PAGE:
Each year, during mud season, we plan. We begin to think about new options for physical space, upgrades to tools, decisions about expanding or contracting certain food categories, and along the way, we try to figure out how our sales will respond. As you can imagine, this past year has been a wild ride, with unexpected twists and turns. I have so much respect and admiration for our management team, who came together and figured out pandemic adjustments, again and again, displaying real teamwork and support for each other as we reacted and reformulated.
Every year the Brattleboro Food Co-op invites its growers to gather and share their experiences with the BFC over the previous season. It’s our first sign of spring around here! This year, a dozen of our farm partners participated, our highest attendance ever! Turns out—as with a number of other discoveries we have made in this unlikely time—Zoom meetings are pretty conducive to farmers’ busy lives, and they were more than happy to join us without having to come down to the store.
I am currently recovering from a knee replacement, an unfortunate reminder that age and arthritis march along, regardless. This has occasioned me to be ever so grateful to our entire staff and to my colleagues on the management team, for allowing me to be offsite for several weeks in recuperation while things around the store continue to hum along at a pretty good clip.
Much has been said and written about the turn into this new year. At the Co-op, things are no different—our cumulative exhaustion is proof enough that things need to go better in this new year, as we will no doubt need to adjust several more times to new normalities. Still, I find that gratitude has actually been easier to come by in my own assessments, and I believe this to be true of lots of our community members and Co-op customers as well.
As we round the bend into the last month of 2020 (can I get an “Amen”?!?), we launch into the reconfiguration of the Bulk department to offer more options for you to select from gravity bins yourselves, as opposed to us bagging them for you in arbitrary quantities. Much thought, work, and investment has gone into this change, and we hope that you enjoy the effect on your shopping choices in that department. As you’ll see, we will continue to serve you with liquids, nut butters, and herbs, and have moved things around to make that a bit more efficient.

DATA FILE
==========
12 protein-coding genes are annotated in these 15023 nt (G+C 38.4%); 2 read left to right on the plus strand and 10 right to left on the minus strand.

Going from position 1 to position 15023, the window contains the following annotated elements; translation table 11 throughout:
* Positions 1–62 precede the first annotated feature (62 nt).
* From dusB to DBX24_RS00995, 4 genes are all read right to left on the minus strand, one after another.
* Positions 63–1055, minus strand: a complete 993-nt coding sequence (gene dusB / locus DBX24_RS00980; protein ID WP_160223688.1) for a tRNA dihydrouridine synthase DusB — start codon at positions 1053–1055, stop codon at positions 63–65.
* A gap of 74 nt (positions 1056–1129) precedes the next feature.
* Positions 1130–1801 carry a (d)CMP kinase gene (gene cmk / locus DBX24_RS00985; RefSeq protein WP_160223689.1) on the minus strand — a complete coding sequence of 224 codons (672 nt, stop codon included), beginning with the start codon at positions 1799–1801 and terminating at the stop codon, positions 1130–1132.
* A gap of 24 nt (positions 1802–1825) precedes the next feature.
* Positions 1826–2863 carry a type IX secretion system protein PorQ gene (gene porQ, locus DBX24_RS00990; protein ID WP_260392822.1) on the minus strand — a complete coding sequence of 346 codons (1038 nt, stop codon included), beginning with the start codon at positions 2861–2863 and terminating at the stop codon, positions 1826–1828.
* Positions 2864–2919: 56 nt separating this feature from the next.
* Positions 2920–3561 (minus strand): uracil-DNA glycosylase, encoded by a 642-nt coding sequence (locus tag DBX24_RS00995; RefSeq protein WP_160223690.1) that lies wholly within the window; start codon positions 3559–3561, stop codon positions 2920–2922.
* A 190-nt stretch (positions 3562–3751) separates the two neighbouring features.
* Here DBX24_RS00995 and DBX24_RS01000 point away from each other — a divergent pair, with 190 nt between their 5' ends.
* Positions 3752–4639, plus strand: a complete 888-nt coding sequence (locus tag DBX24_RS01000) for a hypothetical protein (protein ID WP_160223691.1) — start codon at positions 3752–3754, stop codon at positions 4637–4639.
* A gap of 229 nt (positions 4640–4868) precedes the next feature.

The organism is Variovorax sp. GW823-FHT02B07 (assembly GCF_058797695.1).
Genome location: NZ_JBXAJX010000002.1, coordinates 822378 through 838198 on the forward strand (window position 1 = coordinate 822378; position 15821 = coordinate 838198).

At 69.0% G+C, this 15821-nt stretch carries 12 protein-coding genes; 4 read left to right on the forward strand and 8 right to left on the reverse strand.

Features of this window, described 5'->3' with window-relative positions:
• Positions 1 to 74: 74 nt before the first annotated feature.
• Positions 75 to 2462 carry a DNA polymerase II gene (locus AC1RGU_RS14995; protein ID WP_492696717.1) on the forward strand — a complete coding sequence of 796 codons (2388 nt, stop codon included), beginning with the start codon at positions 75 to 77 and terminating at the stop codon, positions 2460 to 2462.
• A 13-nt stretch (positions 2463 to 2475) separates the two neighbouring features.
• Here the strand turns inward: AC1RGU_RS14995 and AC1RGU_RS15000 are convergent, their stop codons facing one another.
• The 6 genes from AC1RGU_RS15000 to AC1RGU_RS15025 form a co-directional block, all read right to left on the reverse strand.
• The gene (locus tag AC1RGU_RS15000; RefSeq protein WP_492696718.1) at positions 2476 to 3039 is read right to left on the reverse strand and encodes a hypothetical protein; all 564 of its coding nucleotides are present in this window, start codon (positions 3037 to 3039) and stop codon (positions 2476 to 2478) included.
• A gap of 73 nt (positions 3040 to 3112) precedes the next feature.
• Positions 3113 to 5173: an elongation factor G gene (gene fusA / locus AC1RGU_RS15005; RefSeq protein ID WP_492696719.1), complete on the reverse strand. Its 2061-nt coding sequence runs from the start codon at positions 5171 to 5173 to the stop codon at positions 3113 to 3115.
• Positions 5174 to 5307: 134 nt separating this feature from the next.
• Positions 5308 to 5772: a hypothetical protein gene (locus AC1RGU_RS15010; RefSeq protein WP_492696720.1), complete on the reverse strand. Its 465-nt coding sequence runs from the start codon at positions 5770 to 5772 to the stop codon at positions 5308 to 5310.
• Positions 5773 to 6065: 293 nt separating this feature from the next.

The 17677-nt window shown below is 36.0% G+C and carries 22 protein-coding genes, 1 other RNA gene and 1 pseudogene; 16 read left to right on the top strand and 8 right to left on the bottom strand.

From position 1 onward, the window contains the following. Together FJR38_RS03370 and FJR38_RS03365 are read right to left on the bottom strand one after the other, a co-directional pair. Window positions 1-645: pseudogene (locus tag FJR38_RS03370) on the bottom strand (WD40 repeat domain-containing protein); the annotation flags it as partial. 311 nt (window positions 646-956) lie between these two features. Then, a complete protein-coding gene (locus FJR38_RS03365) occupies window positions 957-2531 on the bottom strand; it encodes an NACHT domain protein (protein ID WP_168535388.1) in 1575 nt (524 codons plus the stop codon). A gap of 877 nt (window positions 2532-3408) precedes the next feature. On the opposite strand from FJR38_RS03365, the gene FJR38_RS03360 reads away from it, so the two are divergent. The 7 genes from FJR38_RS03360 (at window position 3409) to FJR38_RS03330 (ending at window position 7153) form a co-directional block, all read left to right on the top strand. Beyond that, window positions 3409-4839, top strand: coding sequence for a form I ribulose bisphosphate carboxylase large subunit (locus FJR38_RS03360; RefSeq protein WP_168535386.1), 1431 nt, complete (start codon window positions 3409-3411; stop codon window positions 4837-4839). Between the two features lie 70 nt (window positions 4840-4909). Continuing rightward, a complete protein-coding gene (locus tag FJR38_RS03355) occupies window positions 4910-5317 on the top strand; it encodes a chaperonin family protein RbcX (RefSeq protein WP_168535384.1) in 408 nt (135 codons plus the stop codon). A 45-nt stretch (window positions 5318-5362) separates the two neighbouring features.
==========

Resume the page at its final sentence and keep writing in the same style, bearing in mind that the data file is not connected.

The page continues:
At the Co-op, this time of year is always both exhilarating and exhausting. I always say that a true retailer revels in this craziness: people enjoying thinking about food, looking for interesting products, planning events with family and community, and bubbling over in the aisles with joy—and with stress. This year, overlay all that with the pandemic situation, which as I write this is currently hinting at surging, and the balance between joy and stress shifts a little.
…and I invite you to consider what your Co-op means to you and your family these days, especially in light of all the upheaval to which we are constantly adjusting. We at the Co-op have been working on how best to support and provide for all of you this holiday season (like no other to date). In preparing for this, we have been analyzing our trends and also observing those of the industry to assist us in thinking through our various solutions.
Fall is always a little bit of a restart in our industry—summer sales tail off a bit as people begin to get ready for fall routines, and the gathering of energy builds toward the crescendo of harvest festivals, foliage, Indigenous People’s Day weekend, and, of course, the holidays. But this year is different.
And how are you holding up? Now that we know we are running a marathon of indeterminate length, the stress of adjustment has a different feel. However, along with resignation, regret, and concern, we have discovered new ways to minister to ourselves, and also to harness some of that concern and anger into action.
Take a few minutes to enjoy this interview with Sabine Rhyne, General Manager of the Brattleboro Food Co-op.
Flex and Reflex
Thinking about the last few months, it continues to amaze me how much change we have needed to absorb, and how much change will remain a part of all of our lives. Here at the Co-op, we all feel this personally—in about 150 different ways—and together as an organization. And yet, we are required to proceed, more or less, on a schedule that still needs attention. So we do our best, while having little idea of how things are going to develop or devolve.
As promised, we continue to adjust with the times, as restrictions are eased and needs change. We appreciate you following along and adjusting your own habits as we modify our hours, our department offerings, and more. It is hard to continually adapt ourselves to new situations, but that is part of what we need to do in this most unusual time.